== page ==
'Not that I am aware of. Why should she?'

'She won't be taken with a cold chill, when she realises what is
being done in these diggings,' said the stranger. 'No.'

'No,' said Martin. 'I think I could take my oath of that.'

The strange gentleman looked at him as if in pity for his ignorance
or prejudice, and said:

'Well, sir, I tell you this--there ain't a engine with its biler
bust, in God A'mighty's free U-nited States, so fixed, and nipped,
and frizzled to a most e-tarnal smash, as that young critter, in her
luxurious location in the Tower of London will be, when she reads
the next double-extra Watertoast Gazette.'

Several other gentlemen had left their seats and gathered round
during the foregoing dialogue. They were highly delighted with this
speech. One very lank gentleman, in a loose limp white cravat, long
white waistcoat, and a black great-coat, who seemed to be in
authority among them, felt called upon to acknowledge it.

'Hem! Mr La Fayette Kettle,' he said, taking off his hat.

There was a grave murmur of 'Hush!'

'Mr La Fayette Kettle! Sir!'

Mr Kettle bowed.

'In the name of this company, sir, and in the name of our common
country, and in the name of that righteous cause of holy sympathy in
which we are engaged, I thank you. I thank you, sir, in the name of
the Watertoast Sympathisers; and I thank you, sir, in the name of
the Watertoast Gazette; and I thank you, sir, in the name of the
star-spangled banner of the Great United States, for your eloquent
and categorical exposition. And if, sir,' said the speaker, poking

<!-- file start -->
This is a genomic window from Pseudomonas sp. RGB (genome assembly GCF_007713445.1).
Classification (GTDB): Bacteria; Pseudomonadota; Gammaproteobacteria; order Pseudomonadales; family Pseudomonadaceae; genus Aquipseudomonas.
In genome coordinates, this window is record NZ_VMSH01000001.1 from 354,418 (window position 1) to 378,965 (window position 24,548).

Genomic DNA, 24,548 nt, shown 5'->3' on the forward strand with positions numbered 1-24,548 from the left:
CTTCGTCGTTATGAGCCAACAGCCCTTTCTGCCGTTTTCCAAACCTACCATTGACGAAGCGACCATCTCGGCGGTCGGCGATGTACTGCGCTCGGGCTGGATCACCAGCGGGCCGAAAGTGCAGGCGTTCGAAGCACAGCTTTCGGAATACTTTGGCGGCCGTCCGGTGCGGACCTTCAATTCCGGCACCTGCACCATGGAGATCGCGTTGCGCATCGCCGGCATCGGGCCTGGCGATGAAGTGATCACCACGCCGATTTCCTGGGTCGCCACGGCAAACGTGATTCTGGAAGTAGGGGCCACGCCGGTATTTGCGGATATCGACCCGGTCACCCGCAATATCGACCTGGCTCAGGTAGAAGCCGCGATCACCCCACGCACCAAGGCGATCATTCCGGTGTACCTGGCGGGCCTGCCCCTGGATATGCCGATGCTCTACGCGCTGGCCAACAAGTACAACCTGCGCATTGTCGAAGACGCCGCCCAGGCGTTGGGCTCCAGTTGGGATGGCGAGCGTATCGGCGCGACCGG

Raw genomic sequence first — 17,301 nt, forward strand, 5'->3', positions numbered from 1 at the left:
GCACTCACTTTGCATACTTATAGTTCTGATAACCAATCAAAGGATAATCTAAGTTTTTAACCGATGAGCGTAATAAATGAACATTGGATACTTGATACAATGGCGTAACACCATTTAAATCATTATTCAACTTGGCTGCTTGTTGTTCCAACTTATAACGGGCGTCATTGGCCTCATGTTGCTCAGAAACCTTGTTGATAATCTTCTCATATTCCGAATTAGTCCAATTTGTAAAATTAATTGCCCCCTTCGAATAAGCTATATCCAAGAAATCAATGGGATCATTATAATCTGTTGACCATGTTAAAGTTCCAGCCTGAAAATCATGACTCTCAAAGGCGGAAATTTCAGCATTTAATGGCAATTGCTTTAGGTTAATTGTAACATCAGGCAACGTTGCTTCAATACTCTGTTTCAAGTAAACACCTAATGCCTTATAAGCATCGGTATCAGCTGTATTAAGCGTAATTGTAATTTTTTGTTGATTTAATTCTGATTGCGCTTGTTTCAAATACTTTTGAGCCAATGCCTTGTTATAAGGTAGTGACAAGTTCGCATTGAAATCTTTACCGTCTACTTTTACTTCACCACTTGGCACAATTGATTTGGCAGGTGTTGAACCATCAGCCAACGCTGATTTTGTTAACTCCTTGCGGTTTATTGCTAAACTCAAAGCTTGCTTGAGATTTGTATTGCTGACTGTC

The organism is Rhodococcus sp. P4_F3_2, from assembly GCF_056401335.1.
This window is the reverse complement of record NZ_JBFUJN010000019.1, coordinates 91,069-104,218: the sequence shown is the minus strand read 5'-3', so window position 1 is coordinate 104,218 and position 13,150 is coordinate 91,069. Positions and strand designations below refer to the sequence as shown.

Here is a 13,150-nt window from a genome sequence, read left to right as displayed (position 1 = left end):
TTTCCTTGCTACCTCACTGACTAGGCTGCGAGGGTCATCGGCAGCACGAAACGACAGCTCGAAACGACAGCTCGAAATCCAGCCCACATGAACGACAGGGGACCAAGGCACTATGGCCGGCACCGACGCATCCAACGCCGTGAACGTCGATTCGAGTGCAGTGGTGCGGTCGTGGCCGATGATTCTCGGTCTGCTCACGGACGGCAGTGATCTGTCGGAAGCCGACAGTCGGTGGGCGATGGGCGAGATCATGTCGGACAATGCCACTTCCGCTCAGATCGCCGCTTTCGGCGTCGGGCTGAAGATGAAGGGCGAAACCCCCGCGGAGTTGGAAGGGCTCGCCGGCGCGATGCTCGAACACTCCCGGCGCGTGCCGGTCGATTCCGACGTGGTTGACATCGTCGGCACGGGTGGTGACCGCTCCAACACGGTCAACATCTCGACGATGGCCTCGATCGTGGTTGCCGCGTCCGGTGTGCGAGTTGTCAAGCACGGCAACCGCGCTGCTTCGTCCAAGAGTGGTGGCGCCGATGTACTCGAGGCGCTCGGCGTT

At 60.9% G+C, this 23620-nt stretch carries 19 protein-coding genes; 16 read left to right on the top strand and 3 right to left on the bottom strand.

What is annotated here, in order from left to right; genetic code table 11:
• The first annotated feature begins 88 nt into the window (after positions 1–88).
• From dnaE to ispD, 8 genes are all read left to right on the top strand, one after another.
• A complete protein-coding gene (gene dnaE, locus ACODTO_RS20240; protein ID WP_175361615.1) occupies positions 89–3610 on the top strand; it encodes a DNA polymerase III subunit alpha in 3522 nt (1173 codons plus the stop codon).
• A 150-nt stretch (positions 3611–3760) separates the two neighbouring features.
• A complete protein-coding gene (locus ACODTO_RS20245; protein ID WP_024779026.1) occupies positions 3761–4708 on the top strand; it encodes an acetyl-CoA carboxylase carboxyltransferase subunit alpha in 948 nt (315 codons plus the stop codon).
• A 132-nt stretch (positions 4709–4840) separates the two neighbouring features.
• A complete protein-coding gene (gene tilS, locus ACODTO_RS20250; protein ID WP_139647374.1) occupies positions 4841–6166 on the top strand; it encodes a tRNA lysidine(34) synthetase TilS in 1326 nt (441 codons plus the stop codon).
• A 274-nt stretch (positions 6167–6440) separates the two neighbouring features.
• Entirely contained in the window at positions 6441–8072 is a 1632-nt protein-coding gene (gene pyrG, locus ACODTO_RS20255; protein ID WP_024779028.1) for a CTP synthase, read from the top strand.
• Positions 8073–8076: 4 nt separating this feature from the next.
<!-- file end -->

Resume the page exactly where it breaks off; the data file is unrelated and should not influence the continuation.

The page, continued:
Martin with the handle of his umbrella to bespeak his attention, for
he was listening to a whisper from Mark; 'if, sir, in such a place,
and at such a time, I might venture to con-clude with a sentiment,
glancing--however slantin'dicularly--at the subject in hand, I
would say, sir, may the British Lion have his talons eradicated by
the noble bill of the American Eagle, and be taught to play upon the
Irish Harp and the Scotch Fiddle that music which is breathed in
every empty shell that lies upon the shores of green Co-lumbia!'

Here the lank gentleman sat down again, amidst a great sensation;
and every one looked very grave.

'General Choke,' said Mr La Fayette Kettle, 'you warm my heart; sir,
you warm my heart. But the British Lion is not unrepresented here,
sir; and I should be glad to hear his answer to those remarks.'

'Upon my word,' cried Martin, laughing, 'since you do me the honour
to consider me his representative, I have only to say that I never
heard of Queen Victoria reading the What's-his-name Gazette and that
I should scarcely think it probable.'

General Choke smiled upon the rest, and said, in patient and
benignant explanation:

'It is sent to her, sir. It is sent to her. Her mail.'

'But if it is addressed to the Tower of London, it would hardly come
to hand, I fear,' returned Martin; 'for she don't live there.'

'The Queen of England, gentlemen,' observed Mr Tapley, affecting the
greatest politeness, and regarding them with an immovable face,
'usually lives in the Mint to take care of the money. She HAS
lodgings, in virtue of her office, with the Lord Mayor at the